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Original Research: Sleep Disorders |

Sleep-Disordered Breathing and Postoperative Outcomes After Elective SurgerySleep-Disordered Breathing and Operative Outcomes: Analysis of the Nationwide Inpatient Sample

Babak Mokhlesi, MD, FCCP; Margaret D. Hovda, MD; Benjamin Vekhter, PhD; Vineet M. Arora, MD; Frances Chung, MD; David O. Meltzer, MD, PhD
Author and Funding Information

From the Sleep Disorders Center (Drs Mokhlesi and Hovda), Section of Pulmonary and Critical Care; Center for Health and Social Sciences (Drs Vekhter, Arora, and Meltzer); Section of General Internal Medicine (Dr Arora); and Section of Hospital Medicine (Dr Meltzer), Department of Medicine, The University of Chicago, Chicago, IL; and the Department of Anesthesia (Dr Chung), University Health Network, University of Toronto, Toronto, ON, Canada.

Correspondence to: Babak Mokhlesi, MD, FCCP, Sleep Disorders Center, Section of Pulmonary and Critical Care, Department of Medicine, The University of Chicago, 5841 S Maryland Ave, MC6076, Chicago, IL 60637; e-mail: bmokhles@medicine.bsd.uchicago.edu


Funding/Support: This study was supported by The University of Chicago Institute for Translational Medicine and the Clinical and Translational Science Awards program [UL1 RR024999]. Dr Arora is supported by National Institute on Aging [K23 AG033763]. Dr Meltzer is supported by a Midcareer Career Development Award from the National Institutes of Health [1 K24 AG031326-01].

Reproduction of this article is prohibited without written permission from the American College of Chest Physicians. See online for more details.


Chest. 2013;144(3):903-914. doi:10.1378/chest.12-2905
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Background:  Systematic screening and treatment of sleep-disordered breathing (SDB) or obstructive sleep apnea (OSA) in presurgical patients would impose a significant cost burden; therefore, it is important to understand whether SDB is associated with worse postoperative outcomes. We sought to determine the impact of SDB on postoperative outcomes in patients undergoing four specific categories of elective surgery (orthopedic, prostate, abdominal, and cardiovascular). The primary outcomes were in-hospital death, total charges, and length of stay (LOS). Two secondary outcomes of interest were respiratory and cardiac complications.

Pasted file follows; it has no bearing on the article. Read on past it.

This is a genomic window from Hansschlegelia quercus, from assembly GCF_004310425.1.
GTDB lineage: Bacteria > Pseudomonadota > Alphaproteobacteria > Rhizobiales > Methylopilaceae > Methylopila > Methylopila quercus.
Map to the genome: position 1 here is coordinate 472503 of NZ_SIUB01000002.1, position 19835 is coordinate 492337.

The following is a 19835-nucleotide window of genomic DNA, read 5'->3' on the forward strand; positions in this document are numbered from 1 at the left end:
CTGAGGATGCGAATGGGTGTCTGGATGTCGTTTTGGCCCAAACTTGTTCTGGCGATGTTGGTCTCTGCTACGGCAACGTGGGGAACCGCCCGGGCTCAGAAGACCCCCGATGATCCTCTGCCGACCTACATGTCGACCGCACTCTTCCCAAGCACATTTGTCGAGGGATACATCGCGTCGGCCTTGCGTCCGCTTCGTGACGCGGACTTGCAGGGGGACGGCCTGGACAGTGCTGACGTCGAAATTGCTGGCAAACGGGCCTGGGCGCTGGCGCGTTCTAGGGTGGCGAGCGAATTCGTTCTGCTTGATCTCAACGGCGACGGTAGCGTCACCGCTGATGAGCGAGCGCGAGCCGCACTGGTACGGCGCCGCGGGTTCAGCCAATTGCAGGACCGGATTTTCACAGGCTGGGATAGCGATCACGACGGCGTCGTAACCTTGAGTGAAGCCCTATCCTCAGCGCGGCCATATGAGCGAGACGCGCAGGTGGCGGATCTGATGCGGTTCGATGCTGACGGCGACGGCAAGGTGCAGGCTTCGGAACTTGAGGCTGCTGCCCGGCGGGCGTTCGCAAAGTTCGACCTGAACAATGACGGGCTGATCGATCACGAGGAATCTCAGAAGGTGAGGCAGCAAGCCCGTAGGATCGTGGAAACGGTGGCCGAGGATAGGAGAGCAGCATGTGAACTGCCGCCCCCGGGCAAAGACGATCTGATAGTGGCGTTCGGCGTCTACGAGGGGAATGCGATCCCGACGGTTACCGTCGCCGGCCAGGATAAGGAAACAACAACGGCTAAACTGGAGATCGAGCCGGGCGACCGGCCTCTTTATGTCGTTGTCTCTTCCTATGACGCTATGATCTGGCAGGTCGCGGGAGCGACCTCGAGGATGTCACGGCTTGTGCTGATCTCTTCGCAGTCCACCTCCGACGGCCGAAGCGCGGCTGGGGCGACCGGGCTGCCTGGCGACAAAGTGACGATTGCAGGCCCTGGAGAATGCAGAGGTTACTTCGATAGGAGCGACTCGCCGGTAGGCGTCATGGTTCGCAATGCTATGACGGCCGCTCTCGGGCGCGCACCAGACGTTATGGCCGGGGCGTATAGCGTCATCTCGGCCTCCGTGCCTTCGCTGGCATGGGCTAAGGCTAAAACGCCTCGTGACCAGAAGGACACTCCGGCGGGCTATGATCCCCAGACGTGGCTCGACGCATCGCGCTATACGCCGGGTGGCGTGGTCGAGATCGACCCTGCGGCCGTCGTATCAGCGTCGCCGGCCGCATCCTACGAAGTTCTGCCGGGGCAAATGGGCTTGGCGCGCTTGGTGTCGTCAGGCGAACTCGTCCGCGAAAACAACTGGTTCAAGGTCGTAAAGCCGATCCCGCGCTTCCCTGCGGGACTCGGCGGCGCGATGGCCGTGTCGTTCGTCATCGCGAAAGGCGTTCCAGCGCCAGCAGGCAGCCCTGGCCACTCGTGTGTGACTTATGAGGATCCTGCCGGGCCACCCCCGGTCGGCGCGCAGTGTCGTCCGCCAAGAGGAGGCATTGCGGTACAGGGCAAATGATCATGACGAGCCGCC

Methods:  Data were obtained from the Nationwide Inpatient Sample database. Regression models were fitted to assess the independent association between SDB and the outcomes of interest.

Results:  The cohort included 1,058,710 hospitalized adult patients undergoing elective surgeries between 2004 and 2008. SDB was independently associated with decreased mortality in the orthopedic (OR, 0.65; 95% CI, 0.45-0.95; P = .03), abdominal (OR, 0.38; 95% CI, 0.22-0.65; P = .001), and cardiovascular surgery groups (OR, 0.54; 95% CI, 0.40-0.73; P < .001) but had no impact on mortality in the prostate surgery group. SDB was independently associated with a small, but statistically significant increase in estimated mean LOS by 0.14 days (P < .001) and estimated mean total charges by $860 (P < .001) in the orthopedic surgery group but was not associated with increased LOS or total charges in the prostate surgery group. In the abdominal and cardiovascular surgery groups, SDB was associated with a significant decrease in adjusted mean LOS of 1.1 days and 0.35 days, respectively (P < .001 for both groups), and adjusted mean total charges of $3,814 and $4,592, respectively (P < .001 for both groups). SDB was independently associated with a significantly increased OR for emergent intubation and mechanical ventilation, noninvasive ventilation, and atrial fibrillation in all four surgical categories. Emergent intubation occurred significantly earlier in the postoperative course in patients with SDB. In the subgroup of patients requiring emergent intubation, LOS, total charges, pneumonias, and in-hospital death were significantly higher in those without SDB.

Conclusions:  In this large national study, despite the increased independent association of SDB with postoperative cardiopulmonary complications, the diagnosis of SDB was not independently associated with an increased rate of in-hospital death. SDB had a mixed impact on LOS and total charges by surgical category.

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